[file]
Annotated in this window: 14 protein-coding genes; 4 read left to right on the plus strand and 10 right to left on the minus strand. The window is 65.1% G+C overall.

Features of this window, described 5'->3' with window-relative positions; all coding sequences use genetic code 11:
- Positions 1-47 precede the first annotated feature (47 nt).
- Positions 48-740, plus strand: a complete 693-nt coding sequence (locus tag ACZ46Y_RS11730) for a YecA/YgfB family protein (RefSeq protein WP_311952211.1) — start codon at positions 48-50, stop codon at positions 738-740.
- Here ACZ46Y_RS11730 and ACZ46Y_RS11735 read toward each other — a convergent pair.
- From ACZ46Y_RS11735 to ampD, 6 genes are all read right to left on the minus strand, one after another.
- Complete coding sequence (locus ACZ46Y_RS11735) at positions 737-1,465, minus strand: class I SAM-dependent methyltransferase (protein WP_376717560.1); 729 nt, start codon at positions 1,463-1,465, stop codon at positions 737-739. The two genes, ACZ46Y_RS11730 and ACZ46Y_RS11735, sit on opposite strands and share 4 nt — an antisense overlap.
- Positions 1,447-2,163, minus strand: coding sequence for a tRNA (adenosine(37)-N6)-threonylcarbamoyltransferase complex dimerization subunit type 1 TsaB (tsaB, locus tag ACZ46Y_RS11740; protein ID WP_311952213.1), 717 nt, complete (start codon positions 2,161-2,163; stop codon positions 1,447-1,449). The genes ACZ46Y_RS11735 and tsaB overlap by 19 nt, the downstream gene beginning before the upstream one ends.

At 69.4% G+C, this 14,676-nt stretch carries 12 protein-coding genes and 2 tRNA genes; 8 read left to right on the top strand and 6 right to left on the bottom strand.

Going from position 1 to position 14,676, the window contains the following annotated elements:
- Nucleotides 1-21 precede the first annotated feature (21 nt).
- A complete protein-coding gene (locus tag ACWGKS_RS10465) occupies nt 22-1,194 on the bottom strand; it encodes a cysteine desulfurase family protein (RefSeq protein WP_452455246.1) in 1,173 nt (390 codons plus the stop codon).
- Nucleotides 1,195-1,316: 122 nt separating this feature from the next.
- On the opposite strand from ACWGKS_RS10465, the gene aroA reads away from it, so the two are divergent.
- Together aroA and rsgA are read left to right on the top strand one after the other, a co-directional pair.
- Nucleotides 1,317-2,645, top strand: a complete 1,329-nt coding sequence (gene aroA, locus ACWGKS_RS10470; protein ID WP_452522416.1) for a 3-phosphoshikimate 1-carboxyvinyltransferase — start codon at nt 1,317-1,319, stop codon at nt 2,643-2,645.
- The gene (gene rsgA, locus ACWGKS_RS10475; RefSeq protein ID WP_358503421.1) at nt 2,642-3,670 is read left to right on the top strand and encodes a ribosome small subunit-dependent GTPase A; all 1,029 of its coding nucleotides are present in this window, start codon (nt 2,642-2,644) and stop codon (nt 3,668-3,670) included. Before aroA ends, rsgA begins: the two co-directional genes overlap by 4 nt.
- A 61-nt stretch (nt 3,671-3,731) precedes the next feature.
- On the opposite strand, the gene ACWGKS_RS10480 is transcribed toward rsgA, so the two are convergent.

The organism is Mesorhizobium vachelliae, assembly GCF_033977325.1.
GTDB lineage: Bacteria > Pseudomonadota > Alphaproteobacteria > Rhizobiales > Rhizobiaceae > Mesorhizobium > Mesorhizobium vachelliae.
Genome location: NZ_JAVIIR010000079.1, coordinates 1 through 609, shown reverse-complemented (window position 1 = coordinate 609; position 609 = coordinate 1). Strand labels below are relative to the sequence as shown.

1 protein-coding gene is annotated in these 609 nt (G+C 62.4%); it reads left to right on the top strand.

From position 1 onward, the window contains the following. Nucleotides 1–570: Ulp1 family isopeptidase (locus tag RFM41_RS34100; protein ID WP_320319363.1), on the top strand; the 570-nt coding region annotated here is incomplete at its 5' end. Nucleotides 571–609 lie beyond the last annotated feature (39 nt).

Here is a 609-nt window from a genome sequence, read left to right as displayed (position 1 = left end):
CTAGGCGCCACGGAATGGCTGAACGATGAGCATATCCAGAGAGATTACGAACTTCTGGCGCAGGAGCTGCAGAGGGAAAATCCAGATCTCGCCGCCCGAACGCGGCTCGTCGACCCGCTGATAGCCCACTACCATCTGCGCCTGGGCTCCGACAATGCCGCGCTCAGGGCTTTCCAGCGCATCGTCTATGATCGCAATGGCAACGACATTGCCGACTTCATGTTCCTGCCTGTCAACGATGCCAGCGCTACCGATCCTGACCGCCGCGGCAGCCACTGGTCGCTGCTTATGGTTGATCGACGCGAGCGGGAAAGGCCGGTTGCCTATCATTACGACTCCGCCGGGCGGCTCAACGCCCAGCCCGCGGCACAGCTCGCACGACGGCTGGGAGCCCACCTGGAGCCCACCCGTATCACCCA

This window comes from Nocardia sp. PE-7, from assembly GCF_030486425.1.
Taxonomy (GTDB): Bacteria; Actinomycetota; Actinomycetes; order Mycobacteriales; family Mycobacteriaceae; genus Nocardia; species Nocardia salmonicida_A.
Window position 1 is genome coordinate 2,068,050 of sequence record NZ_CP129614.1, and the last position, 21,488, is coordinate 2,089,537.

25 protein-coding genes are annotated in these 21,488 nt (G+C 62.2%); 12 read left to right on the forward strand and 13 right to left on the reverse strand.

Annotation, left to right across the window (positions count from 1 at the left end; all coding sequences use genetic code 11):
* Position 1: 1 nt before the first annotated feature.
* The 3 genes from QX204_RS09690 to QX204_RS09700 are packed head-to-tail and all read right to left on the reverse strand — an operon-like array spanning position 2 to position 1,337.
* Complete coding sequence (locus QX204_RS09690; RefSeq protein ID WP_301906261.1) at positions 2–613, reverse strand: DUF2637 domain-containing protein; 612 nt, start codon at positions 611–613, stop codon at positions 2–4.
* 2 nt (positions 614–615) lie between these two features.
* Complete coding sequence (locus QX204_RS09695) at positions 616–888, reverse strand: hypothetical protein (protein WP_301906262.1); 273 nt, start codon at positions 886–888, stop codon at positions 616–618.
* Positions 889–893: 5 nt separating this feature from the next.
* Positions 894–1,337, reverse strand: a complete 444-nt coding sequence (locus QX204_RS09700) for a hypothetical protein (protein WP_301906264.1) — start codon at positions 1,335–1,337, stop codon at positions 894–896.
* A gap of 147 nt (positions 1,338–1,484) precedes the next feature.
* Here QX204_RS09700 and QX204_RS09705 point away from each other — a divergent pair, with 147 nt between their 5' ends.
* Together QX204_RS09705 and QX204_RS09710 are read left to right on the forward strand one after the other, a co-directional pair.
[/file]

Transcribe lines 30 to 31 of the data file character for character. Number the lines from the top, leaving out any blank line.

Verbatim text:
25 protein-coding genes are annotated in these 21,488 nt (G+C 62.2%); 12 read left to right on the forward strand and 13 right to left on the reverse strand.

Annotation, left to right across the window (positions count from 1 at the left end; all coding sequences use genetic code 11):